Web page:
Eureka Moment or, “Why I Push Hard.”

posted in: Work 1
"Dutch Summer" by me, 2015. This quilt uses the Netherlands group from Small Wonders. Photo: Court at Springs Creative.
“Dutch Summer” by me, 2015. This quilt uses the Netherlands group from Small Wonders. Photo: Court at Springs Creative.

I had a huge, revelatory moment with Tammy, the ebullient and creamy-complexioned event coordinator and production genius at Nancy Zieman’s here in Beaver Dam:

When I get done at the end of a day on a gig, I am bone-weary. Missing a number of internal organs has something to do with it (and my low hemogoblins don’t help) — and in a day I will typically meet hundreds of people, sign a lot of things, and smile for a whole bunch of pictures, which is all pretty intense — but it’s something else, too.

Proving myself in the quilt world takes an extraordinary amount of energy. Since I began doing this quilt world thing for keeps, I have committed myself to knocking it out of the park every single time I do anything: editing a magazine, hosting shows online or or TV, lecturing, speaking, teaching, etc., etc. I know for a fact I have failed at all of these things in various ways over the years, but boy, I will take extraordinary measures to not let that happen. I am nearly obsessed with taking everything through and past that finish line because I have to prove that I am not riding on Mom’s coattails, that I have my own point of view, that I know what I’m doing, that I’m not an imposter. Sticking around for a bunch of years has done a lot; I can’t be a dilettante if I’m still here.

But if people leave an event with me feeling disappointed, if they don’t have a good experience in class, any feelings they had about me being lame or a phony, well, those feelings are suddenly validated for them. “Hm!” they might say, “I went to see/take a class from Mary Fons and it was just awful.” I fight, fight, fight hard to “catch” every last person and create happy customers so that doesn’t happen. A lad in Buffalo last weekend said, “You know, when you first came on the show, I thought you were just a spoiled brat. I told my husband, ‘I won’t watch this show anymore.’ But now I think you’re great!” These sorts of things haunt me.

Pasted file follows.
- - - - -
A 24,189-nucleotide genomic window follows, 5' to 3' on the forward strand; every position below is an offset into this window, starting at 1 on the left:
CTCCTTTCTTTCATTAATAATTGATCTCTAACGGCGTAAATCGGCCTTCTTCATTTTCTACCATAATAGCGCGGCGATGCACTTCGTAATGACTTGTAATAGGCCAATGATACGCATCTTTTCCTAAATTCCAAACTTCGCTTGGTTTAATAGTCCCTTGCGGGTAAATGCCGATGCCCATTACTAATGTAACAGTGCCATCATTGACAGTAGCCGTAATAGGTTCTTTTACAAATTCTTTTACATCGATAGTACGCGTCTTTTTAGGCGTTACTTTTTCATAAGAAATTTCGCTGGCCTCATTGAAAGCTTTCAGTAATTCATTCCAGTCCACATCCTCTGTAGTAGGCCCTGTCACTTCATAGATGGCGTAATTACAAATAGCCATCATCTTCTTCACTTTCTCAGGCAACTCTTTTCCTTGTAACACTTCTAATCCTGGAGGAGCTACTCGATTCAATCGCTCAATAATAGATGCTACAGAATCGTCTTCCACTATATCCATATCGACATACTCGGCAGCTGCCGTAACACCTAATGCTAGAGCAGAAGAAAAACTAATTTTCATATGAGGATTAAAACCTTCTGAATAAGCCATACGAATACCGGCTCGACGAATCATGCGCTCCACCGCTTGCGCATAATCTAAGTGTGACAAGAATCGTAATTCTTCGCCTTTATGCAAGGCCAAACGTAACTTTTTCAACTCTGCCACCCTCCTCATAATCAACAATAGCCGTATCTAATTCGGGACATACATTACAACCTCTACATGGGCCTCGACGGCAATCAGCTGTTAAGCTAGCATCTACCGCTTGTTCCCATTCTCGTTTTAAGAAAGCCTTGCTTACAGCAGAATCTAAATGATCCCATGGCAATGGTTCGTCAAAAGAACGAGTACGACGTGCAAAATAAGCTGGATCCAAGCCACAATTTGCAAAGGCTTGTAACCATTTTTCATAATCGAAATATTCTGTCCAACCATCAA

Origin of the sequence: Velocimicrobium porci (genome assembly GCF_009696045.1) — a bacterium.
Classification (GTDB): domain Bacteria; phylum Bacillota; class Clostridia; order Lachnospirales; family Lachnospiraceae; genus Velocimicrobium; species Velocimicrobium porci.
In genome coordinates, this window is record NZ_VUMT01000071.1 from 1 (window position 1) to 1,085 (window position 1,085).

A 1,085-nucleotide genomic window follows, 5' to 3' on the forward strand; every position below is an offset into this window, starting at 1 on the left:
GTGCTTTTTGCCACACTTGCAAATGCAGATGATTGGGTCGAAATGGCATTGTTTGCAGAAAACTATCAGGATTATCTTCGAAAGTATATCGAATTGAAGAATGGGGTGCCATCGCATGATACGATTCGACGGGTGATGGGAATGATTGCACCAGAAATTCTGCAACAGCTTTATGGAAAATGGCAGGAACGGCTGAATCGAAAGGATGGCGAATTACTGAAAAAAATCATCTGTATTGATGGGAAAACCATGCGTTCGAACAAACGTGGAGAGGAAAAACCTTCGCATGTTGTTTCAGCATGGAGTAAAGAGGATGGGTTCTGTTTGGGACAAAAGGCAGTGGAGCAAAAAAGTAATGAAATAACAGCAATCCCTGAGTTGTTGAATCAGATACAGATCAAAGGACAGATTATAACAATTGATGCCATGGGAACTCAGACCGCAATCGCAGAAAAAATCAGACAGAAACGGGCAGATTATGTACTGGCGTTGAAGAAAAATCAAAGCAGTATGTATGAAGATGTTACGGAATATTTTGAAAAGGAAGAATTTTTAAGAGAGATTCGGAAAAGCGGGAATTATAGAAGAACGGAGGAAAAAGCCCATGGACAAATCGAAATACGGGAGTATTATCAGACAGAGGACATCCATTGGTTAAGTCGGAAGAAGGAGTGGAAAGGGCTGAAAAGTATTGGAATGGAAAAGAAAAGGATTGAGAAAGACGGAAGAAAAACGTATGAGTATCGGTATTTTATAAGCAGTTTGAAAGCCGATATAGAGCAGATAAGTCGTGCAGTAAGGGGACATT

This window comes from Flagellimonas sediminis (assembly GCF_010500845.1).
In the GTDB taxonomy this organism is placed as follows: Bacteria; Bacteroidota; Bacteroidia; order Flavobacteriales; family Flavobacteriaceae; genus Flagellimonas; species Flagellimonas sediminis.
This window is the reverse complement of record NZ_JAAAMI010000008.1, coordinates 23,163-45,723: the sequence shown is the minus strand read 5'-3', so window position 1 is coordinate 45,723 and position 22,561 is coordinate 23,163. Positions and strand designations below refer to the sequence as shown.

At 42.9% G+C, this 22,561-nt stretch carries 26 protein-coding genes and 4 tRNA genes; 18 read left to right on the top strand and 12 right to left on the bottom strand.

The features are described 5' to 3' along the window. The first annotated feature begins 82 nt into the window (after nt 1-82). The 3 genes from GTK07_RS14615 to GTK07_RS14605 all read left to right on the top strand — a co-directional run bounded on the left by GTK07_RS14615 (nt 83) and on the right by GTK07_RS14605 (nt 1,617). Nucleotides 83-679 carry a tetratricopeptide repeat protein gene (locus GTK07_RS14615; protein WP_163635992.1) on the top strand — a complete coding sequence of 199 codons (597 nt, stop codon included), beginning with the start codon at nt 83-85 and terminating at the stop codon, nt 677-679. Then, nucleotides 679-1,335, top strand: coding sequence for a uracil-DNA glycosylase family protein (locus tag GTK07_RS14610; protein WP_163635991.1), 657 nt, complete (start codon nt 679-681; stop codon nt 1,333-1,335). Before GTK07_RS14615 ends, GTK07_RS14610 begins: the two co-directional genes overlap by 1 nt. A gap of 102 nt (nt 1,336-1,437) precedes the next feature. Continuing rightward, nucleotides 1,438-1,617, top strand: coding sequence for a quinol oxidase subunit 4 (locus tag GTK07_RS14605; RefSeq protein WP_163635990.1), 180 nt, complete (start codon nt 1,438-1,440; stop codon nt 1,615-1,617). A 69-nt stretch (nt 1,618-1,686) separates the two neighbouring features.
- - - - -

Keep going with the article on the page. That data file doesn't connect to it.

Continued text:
But my thinking on these things is ridiculous — cannot possibly change what a person thinks about me; they’re gonna feel a type of way whether I bend over backwards for them or not. But look at my profile: I’m a middle child whose dad left early on in life and I have a born interest in doing stuff onstage. I’m perfectly set up to be an over-achiever; add to that a fierce need to prove I’m not just glomming onto my mother’s success… It’s a recipe for dragging myself to my hotel room and getting horizontal as soon as possible after a day of work.

Mary: get over it. You’re starting to get circles under your eyes. I think that’s supposed to start happening at forty-something. Don’t push it at thirty-six.

**Crucial note: I don’t just try to do a good job because I need to prove something. I genuinely want people to have a fabulous day, an a-ha moment-rich class experience, to laugh and ponder stuff I share with them. That is really important to understand.


A Writing Prompt for Both of Us.

posted in: Art, Tips, Word Nerd 0
Mary Pickford, 1918. Photo: Wikipedia
Mary Pickford, 1918. Photo: Wikipedia

I’ve been asked, “How do you come up with something to write every day?”

There are two parts to the answer. The first is that I want to be a decent writer and the only way to get decent at something is to practice. It’s true for a violinist. It’s true for a bridge player. I’ll never be a great writer, and I know that. Earnest Hemingway was a great writer. Virginia Woolf was a great writer. Both of those writers committed suicide, though, so maybe I don’t want to be a great writer.

“Now, now, Mary. Plenty of great writers did not commit suicide.” I’ll say yes, that’s true, and why are you speaking to me like a governess? The point is that even though I’ll never be great, I can be better than I was last year, hopefully. That’s the goal.

The second part of the answer is that I’m a naturally observant person and things that I see frequently make me intensely sad, excited, or confused. Frequently I see comedy, or at least what I perceive as comedic. I find those things worth examining more closely, even if they are otherwise insignificant things and they usually are. Writing stuff down is my preferred method of more closely examining things. I’m a terrible oil painter.

I suppose there’s a third reason: I like writing PaperGirl so much that if I miss a day, I’m grumpy. There was a spell this past holiday season when I was really lax and it was uncomfortable, like having a poke-y tag on my shirt. So sometimes I just plain make myself write about something because I don’t sleep as well if I don’t.

This morning was strange. I drew a blank. My aborted or curtailed travel plans were off the table. I didn’t want to write about my body. I couldn’t think of something funny that happened to me. I did see a shooting star the other night but I didn’t feel like being woo-woo. So I did something I’ve never done, which was to google, “non-fiction writing prompts.” It turned out to be a very good idea, because none of the prompts inspired me, but the act of looking up writing prompts was a writing prompt in itself. It also prompted me to create my own prompts. You have my permission to use them.

What is your personal credo?
Closely examine your feelings on olive loaf.
What stops you in your tracks?
How do you feel about adults who take tango lessons? Explain.
What the heck is wrong with you and what are you going to do about it?